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Iditarod 2004 - Tales from the Trail

Iditarod 2004


Skwentna to Finger Lake

The dogs were so wild for their Eagle Ultra kibble when I got into Skwentna that I fed them another meal once they were all bedded down. They all polished that off with extreme gusto too.

The vets went carefully through the team. Odie had an older injury to one of his pads that they were able to fix up really well. It wasn't painful for him, but this probably made it more comfortable to run on. Other then that the dogs had no problems. They snuggled into their straw and I headed up the steep riverbank to the checkpoint. On the way up I exchanged a few pleasant words with Rick Swenson, who was heading down to his team. When I walked into the checkpoint building, there was Martin Buser. I had thought these 'big guns' would be long gone when I got to Skwentna - apparently not.

The folks at Skwentna are a terrifically hospitable bunch to mushers. Not only do they have hot water and fresh baked pies available for mushers down on the river, they have great food available up in the checkpoint. I inhaled a huge plate of fantastic chicken stew with mashed potatoes and then found a spot on the floor upstairs to grab a few hours sleep. Sleep didn't come easy, as I wasn't yet tired enough that a bare chunk of floor is a welcome rest, but I did manage to get a little bit.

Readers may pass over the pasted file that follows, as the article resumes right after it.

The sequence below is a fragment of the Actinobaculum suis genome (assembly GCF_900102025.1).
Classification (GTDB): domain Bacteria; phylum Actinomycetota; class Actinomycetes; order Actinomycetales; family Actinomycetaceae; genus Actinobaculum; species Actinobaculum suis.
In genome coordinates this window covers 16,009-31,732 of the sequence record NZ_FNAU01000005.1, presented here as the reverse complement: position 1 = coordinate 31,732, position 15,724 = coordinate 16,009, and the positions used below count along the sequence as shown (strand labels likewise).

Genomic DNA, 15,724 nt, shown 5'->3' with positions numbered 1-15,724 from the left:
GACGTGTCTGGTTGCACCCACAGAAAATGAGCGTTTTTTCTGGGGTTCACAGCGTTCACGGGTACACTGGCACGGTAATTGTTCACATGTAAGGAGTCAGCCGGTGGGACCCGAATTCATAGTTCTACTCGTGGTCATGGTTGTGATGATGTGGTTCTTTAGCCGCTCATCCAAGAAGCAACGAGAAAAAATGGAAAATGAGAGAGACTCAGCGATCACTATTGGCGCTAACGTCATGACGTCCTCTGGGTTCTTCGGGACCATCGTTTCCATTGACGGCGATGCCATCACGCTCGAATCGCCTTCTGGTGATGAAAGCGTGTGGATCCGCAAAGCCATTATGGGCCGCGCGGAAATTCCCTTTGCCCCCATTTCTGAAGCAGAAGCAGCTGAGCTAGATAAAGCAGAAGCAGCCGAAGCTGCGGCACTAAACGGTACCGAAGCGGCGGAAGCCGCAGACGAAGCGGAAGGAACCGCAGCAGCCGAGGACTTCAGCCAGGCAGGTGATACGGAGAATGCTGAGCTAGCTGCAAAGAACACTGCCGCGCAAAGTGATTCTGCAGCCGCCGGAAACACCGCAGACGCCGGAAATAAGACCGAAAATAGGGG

When I wandered back downstairs at about midnight, I was pleasantly surprised to find Mark, Ted Norris, and Constant hanging out. The three had talked about a trip up to Skwentna by snow machine, but I was a little skeptical that it would come off. It was nice to have company, though Mark and I had seen each other only 12 hours ago and we didn't have too much to say. (Interestingly enough, the trip was a real eye opener to Mark about how hard it is to see a dog team from behind when you are traveling by snow machine. The musher blocks all the reflective stuff on the harnesses and the lights. For next year, I will be sporting a triangle of reflective tape on the back of my parka and on my legs - as Cabelas currently outfits their Trans Alaska suits).

We wandered back down to the teams and I fed the dogs yet again. They barked, screamed and inhaled every last bite.

I wandered off and found Doug Grillot to see what his plans for leaving were. Turns out we were both planning on leaving around 2:30.

I suppose I should 'sidebar' here and 'introduce' Doug to everyone, as he will appear frequently in the 'Tales' from now on.